It was Allen Ginsberg who first planted the seed for organizing the River City Reunion. William Burroughs’ personal secretary, James Grauerholz, discussed the idea for the reunion with Ginsberg, who fully supported and helped to promote the event. Grauerholz worked with members of the English Department at the University of Kansas, and was joined by William Rich in putting together the final program for the weeklong event. There were daily performances, poetry readings, and multiple activities by the invited guests as well as open-mike readings and performances by students and local artists. Some years later a similar gathering was held in New York City, without the presence of William Burroughs, who was too infirm to travel at that time. Although many of the same Beat Generation poets were in attendance, this gathering lacked the intimacy and informality that characterized the River City Reunion.
Are there any memories of William Burroughs, which you’d like to share with us?
William Burroughs spent the latter part of his life living in Lawrence Kansas, where I used to live. Although many people I knew socialized with him, I did not have any contact with him. One one occasion, however, I was invited to his house for a small get together. Upon learning that I was an artist, Burroughs led us to a room where he had a collection of his recent shotgun paintings. He was pleased with the technique that he had developed of shooting pots of paint in front of pieces of plywood. At the time I was not especially impressed with the splattered, shot up pieces of wood, but in hindsight I think his novel approach to visual art making was very much in line with his cut up literary technique, and the resulting art a faithful representation of his personal vision.
Keith Haring draws on sidewalk in downtown Lawrence.
Would you mind telling me your most vivid memory from Keith Haring?
In the book ‘River City Reunion Revisited’ there is a photo of Keith Haring doing one of his characteristic drawings on the sidewalk. Allen Ginsberg stands with others in the background lighting a cigarette. This was not one of the scheduled events of the reunion, rather, it was an impromptu moment just before dusk when a group of casual observers joined performers in witnessing Haring. What I love most about this photograph is the nonchalant expressions and postures of these people in the background, in contrast to the intense focus of Keith Haring in mid act of creation.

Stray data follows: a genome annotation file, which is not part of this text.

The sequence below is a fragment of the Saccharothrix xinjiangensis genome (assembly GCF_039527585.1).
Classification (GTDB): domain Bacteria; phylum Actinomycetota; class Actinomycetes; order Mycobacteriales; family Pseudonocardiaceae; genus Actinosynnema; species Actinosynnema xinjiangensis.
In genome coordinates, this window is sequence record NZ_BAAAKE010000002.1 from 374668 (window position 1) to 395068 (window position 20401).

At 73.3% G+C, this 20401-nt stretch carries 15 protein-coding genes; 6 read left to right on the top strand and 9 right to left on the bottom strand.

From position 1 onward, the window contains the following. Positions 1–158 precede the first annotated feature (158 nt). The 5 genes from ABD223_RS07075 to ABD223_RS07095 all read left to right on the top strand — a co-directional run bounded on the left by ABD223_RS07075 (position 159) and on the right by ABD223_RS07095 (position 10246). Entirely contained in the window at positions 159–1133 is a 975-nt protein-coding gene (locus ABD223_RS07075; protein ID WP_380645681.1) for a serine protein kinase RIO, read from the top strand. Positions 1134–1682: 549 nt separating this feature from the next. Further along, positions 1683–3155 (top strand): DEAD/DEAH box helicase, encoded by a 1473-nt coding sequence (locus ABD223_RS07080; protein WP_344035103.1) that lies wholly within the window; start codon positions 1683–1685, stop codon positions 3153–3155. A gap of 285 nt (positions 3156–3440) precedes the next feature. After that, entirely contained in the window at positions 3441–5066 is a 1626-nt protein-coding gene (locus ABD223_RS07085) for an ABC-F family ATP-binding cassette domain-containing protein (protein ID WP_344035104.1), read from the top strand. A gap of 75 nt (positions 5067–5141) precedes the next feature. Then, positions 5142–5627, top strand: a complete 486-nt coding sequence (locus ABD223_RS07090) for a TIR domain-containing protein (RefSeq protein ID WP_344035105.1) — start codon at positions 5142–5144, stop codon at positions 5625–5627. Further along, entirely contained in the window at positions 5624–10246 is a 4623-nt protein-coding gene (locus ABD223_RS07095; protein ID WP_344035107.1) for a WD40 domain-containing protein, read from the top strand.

Which memory from Andrei Codrescu, Danny Sugerman, Ed Sanders, or Jim Carroll, makes you smile?
Danny Sugerman had stopped taking drugs by 1987, when the River City Reunion was held. He talked about how bad they were and discouraged young people from trying them. His books, however, detail accounts of parties lasting days on end, and I have heard more than one person remark after reading his books that they would like to try to consume large amounts of drugs to see what it is like.
Which is the most interesting story from Jello Biafra?
Jello Biafra’s talk at the River City Reunion was intelligent, insightful, and highly entertaining. He gestured wildly while speaking, and in every photo I have of him his mouth is open and his hands are moving. One of the funniest parts of his presentation was when he listed possible names for bands that were ultimately rejected in favor of the ‘Dead Kennedys’, the controversial name that was chosen for the punk group that Biafra formed with others in 1978.
Jello Biafra during his performance at Liberty Hall.
What advice would you give to aspiring artists thinking of pursuing a career in the craft?
Anyone that feels they want to make art should make art. If one has an urge to write, they should write, or paint, or freely practice whatever creative urge satisfies them. And after they complete a piece they should spend some time critically reviewing their own work to determine how to improve upon it for their next creation. That is the only career strategy I recommend.
Why did you think that the Beat generation continues to generate such a devoted following?